Today’s enthusiasm for using herbs to treat ailments, whether Echinacea (purple coneflower) as an immune-system stimulant or Hypericum (St. Johnswort) as an antidepressant, is not new. Native Americans of the Great Plains held Echinacea in high regard and prescribed it for snakebites, stings, toothaches, and the mumps. Ancient Greeks believed St. Johnswort would make evil spirits fly away. The early Christians used it in exorcisms. For some, it’s a mood lifter against present-day demons.
WHAT IS AN HERB?
An herb is a plant with a fleshy stem that dies back at the end of each growing season. It’s also any aromatic plant used in medicine or cookery. The Herb Society of America’s Encyclopedia of Herbs gives a broader definition that includes a wide range of plants. It states, "In addition to herbaceous perennials, herbs include trees, shrubs, annuals, vines and more primitive plants such as ferns, mosses, algae, lichens and fungi. They are valued for their flavor, fragrance, medicinal and healthful qualities, economic and industrial uses, pesticidal properties and coloring materials (dyes)."
Herbs have been grown for many millennia, with some Egyptian herb gardens dating back 4,000 years. Their earliest uses were medicinal, followed by culinary, and then decorative. The same cornflower the Egyptians used (Centaurea cyanus) is grown today. This plant was originally used to treat eye ailments and alleviate fevers. Today its astringent properties reflect the same medicinal uses. Extracts of cornflower are added to hair shampoos and rinses. It makes a fine cut flower and a splendid dried everlasting. The flower petals are edible and can be tossed into salads for flavor and color.
When the Chinese wrote the Canon of Medicine in 2500 BC, they tried to eliminate the superstitious qualities of herbs and stress the practical knowledge. For instance, chrysanthemums were useful, beautiful, and virtuous; e.g., one species was used medicinally, one was edible, and others were used for display. Today the chrysanthemum is used in much the same fashion, and its economic use as a low-toxicity pesticide (pyrethrum) has been added to the list of natural insecticides.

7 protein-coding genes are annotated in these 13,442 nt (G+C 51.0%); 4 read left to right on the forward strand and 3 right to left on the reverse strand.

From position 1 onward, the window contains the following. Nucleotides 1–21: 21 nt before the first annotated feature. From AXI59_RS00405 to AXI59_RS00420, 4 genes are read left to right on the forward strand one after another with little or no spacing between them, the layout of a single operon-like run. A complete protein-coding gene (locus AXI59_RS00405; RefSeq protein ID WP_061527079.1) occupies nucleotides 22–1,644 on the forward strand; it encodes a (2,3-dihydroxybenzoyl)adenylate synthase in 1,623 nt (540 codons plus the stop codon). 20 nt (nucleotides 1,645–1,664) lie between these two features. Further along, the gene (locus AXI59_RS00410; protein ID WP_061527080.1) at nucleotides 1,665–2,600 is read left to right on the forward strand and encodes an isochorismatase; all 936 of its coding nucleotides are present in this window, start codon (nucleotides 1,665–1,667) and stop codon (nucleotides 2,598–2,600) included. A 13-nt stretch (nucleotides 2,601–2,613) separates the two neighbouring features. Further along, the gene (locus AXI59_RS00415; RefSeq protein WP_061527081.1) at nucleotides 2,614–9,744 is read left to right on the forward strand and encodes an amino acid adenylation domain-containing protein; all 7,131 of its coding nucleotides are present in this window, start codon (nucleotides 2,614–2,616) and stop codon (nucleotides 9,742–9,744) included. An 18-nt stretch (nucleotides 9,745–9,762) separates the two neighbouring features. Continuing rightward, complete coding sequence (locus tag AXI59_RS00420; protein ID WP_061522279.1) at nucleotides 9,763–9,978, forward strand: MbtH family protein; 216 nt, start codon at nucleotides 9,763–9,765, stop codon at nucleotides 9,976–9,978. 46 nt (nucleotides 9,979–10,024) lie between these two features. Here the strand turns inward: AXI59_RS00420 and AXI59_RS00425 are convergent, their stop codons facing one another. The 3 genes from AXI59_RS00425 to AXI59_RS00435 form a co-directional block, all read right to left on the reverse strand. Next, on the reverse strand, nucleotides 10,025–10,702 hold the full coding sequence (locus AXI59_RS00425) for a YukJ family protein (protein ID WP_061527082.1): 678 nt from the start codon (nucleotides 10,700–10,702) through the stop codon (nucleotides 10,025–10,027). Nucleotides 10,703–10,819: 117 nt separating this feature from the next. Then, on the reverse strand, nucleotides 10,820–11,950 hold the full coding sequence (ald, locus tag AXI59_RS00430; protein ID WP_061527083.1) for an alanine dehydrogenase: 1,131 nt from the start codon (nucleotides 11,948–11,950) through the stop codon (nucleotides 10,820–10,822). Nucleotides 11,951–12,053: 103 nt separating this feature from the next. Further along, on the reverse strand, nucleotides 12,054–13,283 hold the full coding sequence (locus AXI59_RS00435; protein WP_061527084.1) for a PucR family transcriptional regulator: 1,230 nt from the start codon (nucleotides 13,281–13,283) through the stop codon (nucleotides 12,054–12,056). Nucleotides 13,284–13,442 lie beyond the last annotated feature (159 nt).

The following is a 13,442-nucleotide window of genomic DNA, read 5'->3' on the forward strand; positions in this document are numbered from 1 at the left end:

Through the centuries herbs gained a wider audience. Medieval gardens included a range of herbs for the self-sufficient: medicinal, culinary, and decorative. Universities of that time had physic gardens for teaching botany and medicine. One of the most popular herbs then, as now, was sage.
Sage (Salvia officinalis) has a healthy reputation. It is used to aid digestion, clear skin infections, ease anxiety, and more. The culinary virtues of sage include the use of its edible flower and leaf as a seasoning for rich fatty meats such as pork, duck, goose, and sausage. Certain salvias or sages are strictly decorative; they have no culinary or medicinal use.
The seventeenth and eighteenth centuries led to the development of the formal herb garden, with France featuring some of the finest. Formal design involved an overall pattern of shapes using hardscape or plant material. Clipped herb hedges, geometric foundations, and subdivided paths lent interest no matter what season it was. Formal herb gardens can be expensive to build and costly to maintain. During that same time period, basil was introduced to Europe from Asia and Africa as a medicinal and even sacred herb. It aided digestion and helped cure nausea and cramps. But it wasn’t until the nineteenth century that basil was used in the kitchen. Basil oil is used in dental preparations and insect repellants. Today it is one of the most popular herbs planted in kitchen gardens.
Enjoy the virtues of the versatile herbs and see why they have been loved for so long. They are still what they used to be…and more.